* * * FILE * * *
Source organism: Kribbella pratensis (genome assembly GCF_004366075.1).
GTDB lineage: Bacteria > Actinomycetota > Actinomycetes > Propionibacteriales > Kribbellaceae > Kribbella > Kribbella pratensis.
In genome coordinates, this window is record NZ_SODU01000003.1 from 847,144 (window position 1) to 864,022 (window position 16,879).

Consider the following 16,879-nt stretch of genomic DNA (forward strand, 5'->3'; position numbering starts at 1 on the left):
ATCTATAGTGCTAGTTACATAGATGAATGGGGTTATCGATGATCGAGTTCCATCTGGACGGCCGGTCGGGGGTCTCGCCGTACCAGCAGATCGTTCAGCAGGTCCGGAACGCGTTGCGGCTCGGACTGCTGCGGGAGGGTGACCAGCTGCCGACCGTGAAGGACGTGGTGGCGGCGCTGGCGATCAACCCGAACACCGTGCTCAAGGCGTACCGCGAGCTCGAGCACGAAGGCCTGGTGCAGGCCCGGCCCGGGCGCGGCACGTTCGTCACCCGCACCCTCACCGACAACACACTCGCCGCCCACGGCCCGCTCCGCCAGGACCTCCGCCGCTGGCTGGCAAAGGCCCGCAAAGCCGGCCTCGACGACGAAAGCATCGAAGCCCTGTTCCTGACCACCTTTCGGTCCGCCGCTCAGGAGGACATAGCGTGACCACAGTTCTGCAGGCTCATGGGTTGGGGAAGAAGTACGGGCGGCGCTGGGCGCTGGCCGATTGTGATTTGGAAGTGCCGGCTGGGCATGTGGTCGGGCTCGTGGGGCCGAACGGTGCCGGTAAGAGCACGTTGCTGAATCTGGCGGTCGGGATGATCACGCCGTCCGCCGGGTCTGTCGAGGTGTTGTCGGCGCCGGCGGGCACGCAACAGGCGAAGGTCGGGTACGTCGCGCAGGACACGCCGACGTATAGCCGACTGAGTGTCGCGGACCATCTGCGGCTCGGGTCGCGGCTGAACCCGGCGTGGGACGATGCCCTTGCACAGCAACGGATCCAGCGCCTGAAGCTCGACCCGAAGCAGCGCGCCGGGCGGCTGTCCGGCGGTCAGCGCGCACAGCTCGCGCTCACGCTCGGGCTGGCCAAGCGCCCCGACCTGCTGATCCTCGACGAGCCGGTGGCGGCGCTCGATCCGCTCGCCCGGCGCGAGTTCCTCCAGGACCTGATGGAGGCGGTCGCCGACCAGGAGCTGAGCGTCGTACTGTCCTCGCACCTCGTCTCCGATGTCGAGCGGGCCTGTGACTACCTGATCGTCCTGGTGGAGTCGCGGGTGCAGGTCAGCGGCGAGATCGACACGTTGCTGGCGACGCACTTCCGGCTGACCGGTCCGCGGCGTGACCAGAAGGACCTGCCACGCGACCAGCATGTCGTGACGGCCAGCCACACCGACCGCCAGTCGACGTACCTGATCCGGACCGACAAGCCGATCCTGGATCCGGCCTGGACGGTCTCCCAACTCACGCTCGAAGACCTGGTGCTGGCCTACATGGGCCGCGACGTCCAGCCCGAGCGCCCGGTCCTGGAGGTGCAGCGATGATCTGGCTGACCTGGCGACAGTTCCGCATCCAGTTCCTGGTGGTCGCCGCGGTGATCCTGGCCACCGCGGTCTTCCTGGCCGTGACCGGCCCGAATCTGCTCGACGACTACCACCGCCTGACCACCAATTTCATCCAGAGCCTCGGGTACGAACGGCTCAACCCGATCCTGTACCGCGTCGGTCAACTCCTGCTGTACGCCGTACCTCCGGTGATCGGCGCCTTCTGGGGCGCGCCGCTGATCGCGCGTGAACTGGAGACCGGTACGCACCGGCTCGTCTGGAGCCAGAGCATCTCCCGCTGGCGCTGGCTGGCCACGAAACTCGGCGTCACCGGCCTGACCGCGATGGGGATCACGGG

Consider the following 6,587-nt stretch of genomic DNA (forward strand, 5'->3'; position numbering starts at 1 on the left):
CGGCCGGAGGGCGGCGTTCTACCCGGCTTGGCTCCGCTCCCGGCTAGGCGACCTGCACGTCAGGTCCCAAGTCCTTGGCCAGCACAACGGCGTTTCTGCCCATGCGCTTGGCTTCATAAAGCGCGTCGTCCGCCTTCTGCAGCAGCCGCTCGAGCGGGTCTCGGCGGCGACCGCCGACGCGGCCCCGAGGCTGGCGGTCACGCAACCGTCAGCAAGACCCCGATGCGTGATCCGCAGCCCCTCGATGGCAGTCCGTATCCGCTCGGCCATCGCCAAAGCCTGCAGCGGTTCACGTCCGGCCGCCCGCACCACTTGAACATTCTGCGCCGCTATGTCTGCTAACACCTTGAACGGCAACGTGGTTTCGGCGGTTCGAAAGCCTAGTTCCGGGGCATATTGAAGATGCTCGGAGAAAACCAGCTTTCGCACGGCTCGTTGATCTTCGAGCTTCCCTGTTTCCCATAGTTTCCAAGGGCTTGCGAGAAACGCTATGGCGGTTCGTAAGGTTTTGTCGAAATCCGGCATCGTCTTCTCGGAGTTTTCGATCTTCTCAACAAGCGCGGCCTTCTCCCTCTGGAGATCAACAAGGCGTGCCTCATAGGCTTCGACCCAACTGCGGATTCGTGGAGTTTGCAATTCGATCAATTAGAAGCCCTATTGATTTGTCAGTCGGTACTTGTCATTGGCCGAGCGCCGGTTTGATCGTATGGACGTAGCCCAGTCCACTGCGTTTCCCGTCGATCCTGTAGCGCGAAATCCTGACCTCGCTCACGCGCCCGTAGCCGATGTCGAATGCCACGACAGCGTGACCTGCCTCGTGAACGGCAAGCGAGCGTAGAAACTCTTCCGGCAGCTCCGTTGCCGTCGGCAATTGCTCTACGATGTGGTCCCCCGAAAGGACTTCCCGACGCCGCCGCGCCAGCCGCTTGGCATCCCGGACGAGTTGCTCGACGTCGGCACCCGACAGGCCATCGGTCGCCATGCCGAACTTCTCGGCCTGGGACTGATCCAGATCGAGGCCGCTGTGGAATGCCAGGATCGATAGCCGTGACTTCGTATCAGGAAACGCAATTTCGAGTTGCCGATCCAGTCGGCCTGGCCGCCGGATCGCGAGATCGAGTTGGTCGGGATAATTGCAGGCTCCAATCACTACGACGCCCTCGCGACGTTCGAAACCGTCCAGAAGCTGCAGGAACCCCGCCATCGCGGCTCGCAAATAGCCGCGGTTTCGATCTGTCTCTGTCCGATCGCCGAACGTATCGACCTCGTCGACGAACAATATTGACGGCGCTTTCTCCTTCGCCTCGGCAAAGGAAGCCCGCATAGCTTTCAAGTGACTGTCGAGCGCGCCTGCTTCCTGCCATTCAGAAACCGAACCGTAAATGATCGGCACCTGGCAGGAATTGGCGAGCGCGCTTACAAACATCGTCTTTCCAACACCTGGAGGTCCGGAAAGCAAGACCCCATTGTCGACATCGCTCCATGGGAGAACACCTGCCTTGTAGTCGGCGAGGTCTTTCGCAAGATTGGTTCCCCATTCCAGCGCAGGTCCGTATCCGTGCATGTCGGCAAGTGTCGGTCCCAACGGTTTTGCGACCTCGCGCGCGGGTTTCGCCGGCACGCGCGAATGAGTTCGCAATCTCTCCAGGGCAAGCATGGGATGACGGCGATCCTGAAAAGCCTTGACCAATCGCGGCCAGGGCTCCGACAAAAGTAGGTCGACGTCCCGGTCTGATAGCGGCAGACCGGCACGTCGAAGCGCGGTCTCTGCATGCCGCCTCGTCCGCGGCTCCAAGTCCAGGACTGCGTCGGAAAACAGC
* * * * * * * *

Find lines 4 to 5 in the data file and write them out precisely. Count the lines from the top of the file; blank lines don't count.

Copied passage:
Consider the following 16,879-nt stretch of genomic DNA (forward strand, 5'->3'; position numbering starts at 1 on the left):
ATCTATAGTGCTAGTTACATAGATGAATGGGGTTATCGATGATCGAGTTCCATCTGGACGGCCGGTCGGGGGTCTCGCCGTACCAGCAGATCGTTCAGCAGGTCCGGAACGCGTTGCGGCTCGGACTGCTGCGGGAGGGTGACCAGCTGCCGACCGTGAAGGACGTGGTGGCGGCGCTGGCGATCAACCCGAACACCGTGCTCAAGGCGTACCGCGAGCTCGAGCACGAAGGCCTGGTGCAGGCCCGGCCCGGGCGCGGCACGTTCGTCACCCGCACCCTCACCGACAACACACTCGCCGCCCACGGCCCGCTCCGCCAGGACCTCCGCCGCTGGCTGGCAAAGGCCCGCAAAGCCGGCCTCGACGACGAAAGCATCGAAGCCCTGTTCCTGACCACCTTTCGGTCCGCCGCTCAGGAGGACATAGCGTGACCACAGTTCTGCAGGCTCATGGGTTGGGGAAGAAGTACGGGCGGCGCTGGGCGCTGGCCGATTGTGATTTGGAAGTGCCGGCTGGGCATGTGGTCGGGCTCGTGGGGCCGAACGGTGCCGGTAAGAGCACGTTGCTGAATCTGGCGGTCGGGATGATCACGCCGTCCGCCGGGTCTGTCGAGGTGTTGTCGGCGCCGGCGGGCACGCAACAGGCGAAGGTCGGGTACGTCGCGCAGGACACGCCGACGTATAGCCGACTGAGTGTCGCGGACCATCTGCGGCTCGGGTCGCGGCTGAACCCGGCGTGGGACGATGCCCTTGCACAGCAACGGATCCAGCGCCTGAAGCTCGACCCGAAGCAGCGCGCCGGGCGGCTGTCCGGCGGTCAGCGCGCACAGCTCGCGCTCACGCTCGGGCTGGCCAAGCGCCCCGACCTGCTGATCCTCGACGAGCCGGTGGCGGCGCTCGATCCGCTCGCCCGGCGCGAGTTCCTCCAGGACCTGATGGAGGCGGTCGCCGACCAGGAGCTGAGCGTCGTACTGTCCTCGCACCTCGTCTCCGATGTCGAGCGGGCCTGTGACTACCTGATCGTCCTGGTGGAGTCGCGGGTGCAGGTCAGCGGCGAGATCGACACGTTGCTGGCGACGCACTTCCGGCTGACCGGTCCGCGGCGTGACCAGAAGGACCTGCCACGCGACCAGCATGTCGTGACGGCCAGCCACACCGACCGCCAGTCGACGTACCTGATCCGGACCGACAAGCCGATCCTGGATCCGGCCTGGACGGTCTCCCAACTCACGCTCGAAGACCTGGTGCTGGCCTACATGGGCCGCGACGTCCAGCCCGAGCGCCCGGTCCTGGAGGTGCAGCGATGATCTGGCTGACCTGGCGACAGTTCCGCATCCAGTTCCTGGTGGTCGCCGCGGTGATCCTGGCCACCGCGGTCTTCCTGGCCGTGACCGGCCCGAATCTGCTCGACGACTACCACCGCCTGACCACCAATTTCATCCAGAGCCTCGGGTACGAACGGCTCAACCCGATCCTGTACCGCGTCGGTCAACTCCTGCTGTACGCCGTACCTCCGGTGATCGGCGCCTTCTGGGGCGCGCCGCTGATCGCGCGTGAACTGGAGACCGGTACGCACCGGCTCGTCTGGAGCCAGAGCATCTCCCGCTGGCGCTGGCTGGCCACGAAACTCGGCGTCACCGGCCTGACCGCGATGGGGATCACGGG